Mikhail Razgonayev was a Ukrainian auxiliary who served at the Sobibór Camp as a guard from beginning to end. After the war, he was arrested for this by the Soviets. During his interrogation on 20-21 September 1948, Razgonayev described the gas-chamber facility as a stone/concrete building with a corridor on one side and four gas chambers along the other. Each chamber had two hermetically closing doors, one from the corridor, the other to the outside to extract the bodies. An engine just outside the building supplied exhaust gas, which was piped into the chambers through showerheads. Before people entered the chambers, “everyone would be given a piece of soap.” The latter would have happened only if those rooms really were shower rooms.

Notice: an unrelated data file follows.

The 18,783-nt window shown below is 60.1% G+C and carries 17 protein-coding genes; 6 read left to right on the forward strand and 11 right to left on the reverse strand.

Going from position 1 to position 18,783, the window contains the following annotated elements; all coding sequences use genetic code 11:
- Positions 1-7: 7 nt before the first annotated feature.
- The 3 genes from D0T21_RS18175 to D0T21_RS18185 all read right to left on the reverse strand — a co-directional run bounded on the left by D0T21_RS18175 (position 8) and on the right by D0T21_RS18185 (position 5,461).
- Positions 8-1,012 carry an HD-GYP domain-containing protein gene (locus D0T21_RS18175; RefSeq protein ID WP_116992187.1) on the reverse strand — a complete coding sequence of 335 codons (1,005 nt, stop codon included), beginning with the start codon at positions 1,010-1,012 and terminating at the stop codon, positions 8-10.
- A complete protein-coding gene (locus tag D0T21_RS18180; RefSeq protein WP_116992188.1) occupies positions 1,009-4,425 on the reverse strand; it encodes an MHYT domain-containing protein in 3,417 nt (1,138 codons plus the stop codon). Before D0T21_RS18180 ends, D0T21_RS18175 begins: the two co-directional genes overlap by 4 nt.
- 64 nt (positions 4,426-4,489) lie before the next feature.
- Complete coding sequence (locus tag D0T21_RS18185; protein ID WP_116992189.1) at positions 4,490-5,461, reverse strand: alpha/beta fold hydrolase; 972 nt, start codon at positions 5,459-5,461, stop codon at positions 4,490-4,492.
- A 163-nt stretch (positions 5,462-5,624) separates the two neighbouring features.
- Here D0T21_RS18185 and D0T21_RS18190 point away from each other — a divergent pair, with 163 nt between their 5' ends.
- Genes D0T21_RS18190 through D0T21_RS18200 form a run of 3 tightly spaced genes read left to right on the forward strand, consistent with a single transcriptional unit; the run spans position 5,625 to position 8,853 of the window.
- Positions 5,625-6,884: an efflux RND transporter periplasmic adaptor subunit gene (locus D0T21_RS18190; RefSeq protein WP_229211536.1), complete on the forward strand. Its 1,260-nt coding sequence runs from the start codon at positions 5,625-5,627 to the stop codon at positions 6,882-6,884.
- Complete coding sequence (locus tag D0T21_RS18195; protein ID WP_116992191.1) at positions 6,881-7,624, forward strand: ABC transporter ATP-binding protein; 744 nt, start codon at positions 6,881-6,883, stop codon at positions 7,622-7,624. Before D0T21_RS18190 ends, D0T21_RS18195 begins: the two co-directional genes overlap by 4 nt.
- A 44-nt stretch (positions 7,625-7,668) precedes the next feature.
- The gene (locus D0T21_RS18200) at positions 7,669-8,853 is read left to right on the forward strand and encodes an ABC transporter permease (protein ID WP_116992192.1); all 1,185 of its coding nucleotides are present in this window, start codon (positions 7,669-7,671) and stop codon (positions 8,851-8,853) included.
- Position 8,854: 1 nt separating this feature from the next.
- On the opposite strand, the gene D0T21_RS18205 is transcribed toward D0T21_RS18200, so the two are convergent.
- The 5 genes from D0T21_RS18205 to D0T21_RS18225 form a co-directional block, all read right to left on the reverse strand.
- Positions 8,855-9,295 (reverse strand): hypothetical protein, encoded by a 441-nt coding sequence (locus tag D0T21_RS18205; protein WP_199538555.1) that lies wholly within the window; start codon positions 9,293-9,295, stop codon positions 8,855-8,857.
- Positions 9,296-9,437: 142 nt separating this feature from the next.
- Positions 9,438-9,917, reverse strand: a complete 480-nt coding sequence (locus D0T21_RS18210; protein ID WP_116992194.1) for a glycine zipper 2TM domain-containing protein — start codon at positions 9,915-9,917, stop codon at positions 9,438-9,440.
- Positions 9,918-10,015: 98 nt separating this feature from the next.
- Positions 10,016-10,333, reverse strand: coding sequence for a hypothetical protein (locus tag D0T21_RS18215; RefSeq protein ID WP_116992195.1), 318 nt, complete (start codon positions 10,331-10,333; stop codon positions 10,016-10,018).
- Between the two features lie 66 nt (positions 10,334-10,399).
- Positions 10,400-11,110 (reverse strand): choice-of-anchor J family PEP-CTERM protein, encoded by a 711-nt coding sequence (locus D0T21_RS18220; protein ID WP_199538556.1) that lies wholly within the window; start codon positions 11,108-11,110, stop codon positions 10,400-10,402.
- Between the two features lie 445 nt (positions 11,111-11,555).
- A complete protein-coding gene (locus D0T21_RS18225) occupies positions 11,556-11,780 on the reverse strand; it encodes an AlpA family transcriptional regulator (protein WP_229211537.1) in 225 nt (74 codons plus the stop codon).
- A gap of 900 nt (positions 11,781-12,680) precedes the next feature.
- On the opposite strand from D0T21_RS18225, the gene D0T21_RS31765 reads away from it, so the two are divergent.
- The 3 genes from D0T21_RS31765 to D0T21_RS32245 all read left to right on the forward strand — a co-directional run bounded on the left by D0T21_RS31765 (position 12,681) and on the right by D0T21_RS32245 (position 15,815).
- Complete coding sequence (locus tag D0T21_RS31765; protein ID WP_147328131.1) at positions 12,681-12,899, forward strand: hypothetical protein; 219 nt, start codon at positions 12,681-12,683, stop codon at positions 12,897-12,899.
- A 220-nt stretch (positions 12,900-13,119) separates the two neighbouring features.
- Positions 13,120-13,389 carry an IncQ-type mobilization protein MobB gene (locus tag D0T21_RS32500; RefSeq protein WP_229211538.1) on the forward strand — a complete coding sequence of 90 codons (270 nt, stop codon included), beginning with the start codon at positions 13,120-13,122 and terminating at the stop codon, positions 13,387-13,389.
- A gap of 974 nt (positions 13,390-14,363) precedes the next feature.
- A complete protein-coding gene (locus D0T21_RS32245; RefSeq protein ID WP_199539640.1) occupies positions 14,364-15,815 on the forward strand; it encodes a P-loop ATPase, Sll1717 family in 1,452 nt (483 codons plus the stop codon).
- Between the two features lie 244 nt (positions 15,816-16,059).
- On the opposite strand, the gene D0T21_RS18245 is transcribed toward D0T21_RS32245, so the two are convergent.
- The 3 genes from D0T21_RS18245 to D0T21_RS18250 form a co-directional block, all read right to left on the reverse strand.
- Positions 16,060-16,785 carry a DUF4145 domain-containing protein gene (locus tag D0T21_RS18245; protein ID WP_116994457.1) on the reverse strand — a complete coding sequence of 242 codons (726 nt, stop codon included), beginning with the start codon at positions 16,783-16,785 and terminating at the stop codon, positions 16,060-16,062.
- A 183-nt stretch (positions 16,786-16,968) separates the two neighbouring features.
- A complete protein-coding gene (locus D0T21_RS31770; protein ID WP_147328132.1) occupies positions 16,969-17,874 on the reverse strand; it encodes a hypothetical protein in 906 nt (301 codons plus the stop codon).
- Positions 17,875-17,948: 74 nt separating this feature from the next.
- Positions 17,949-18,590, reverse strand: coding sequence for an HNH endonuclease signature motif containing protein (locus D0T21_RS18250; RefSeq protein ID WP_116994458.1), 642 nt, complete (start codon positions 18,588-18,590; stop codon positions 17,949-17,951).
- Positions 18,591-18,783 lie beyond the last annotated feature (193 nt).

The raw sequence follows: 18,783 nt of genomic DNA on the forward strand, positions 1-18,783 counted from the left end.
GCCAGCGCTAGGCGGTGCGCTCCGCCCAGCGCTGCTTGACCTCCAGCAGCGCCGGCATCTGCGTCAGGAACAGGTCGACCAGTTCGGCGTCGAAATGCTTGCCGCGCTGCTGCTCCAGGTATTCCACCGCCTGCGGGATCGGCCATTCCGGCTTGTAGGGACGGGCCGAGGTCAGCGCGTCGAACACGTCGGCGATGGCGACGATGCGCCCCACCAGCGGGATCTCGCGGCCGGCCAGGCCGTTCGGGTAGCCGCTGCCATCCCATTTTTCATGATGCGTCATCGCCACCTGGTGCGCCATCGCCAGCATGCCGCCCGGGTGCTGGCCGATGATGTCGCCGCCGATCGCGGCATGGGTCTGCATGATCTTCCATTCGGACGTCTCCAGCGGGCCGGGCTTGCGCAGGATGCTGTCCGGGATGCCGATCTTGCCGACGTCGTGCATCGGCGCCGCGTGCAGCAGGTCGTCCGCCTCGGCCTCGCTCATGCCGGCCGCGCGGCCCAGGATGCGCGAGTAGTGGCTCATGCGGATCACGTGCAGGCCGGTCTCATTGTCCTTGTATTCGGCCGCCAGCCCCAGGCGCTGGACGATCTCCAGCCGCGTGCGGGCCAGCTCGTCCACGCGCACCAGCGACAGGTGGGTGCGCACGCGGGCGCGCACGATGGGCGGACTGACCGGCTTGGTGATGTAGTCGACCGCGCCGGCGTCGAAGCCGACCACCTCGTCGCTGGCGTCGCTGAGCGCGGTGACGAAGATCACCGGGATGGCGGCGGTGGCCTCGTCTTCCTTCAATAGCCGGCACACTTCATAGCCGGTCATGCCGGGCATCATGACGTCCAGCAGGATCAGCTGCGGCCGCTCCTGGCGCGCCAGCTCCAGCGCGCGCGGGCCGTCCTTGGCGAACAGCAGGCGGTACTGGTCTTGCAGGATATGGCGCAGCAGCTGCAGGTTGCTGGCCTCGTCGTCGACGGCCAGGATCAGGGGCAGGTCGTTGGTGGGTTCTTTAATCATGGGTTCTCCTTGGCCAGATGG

Of all early witness statements, Razgonayev’s description is the only one that comes very close to what the orthodoxy would later ordain to be the truth. However, they posit that, until late 1942, the Sobibór Camp had only a building with three gas chambers in a row, which was then enlarged with another set of three chambers, making it six. Razgonayev mentioned nothing about an enlargement of the gassing facility. Furthermore, the building ruins found at the camp, which the orthodoxy claims to have been the gas-chamber facility, had eight rooms, not three, four or six.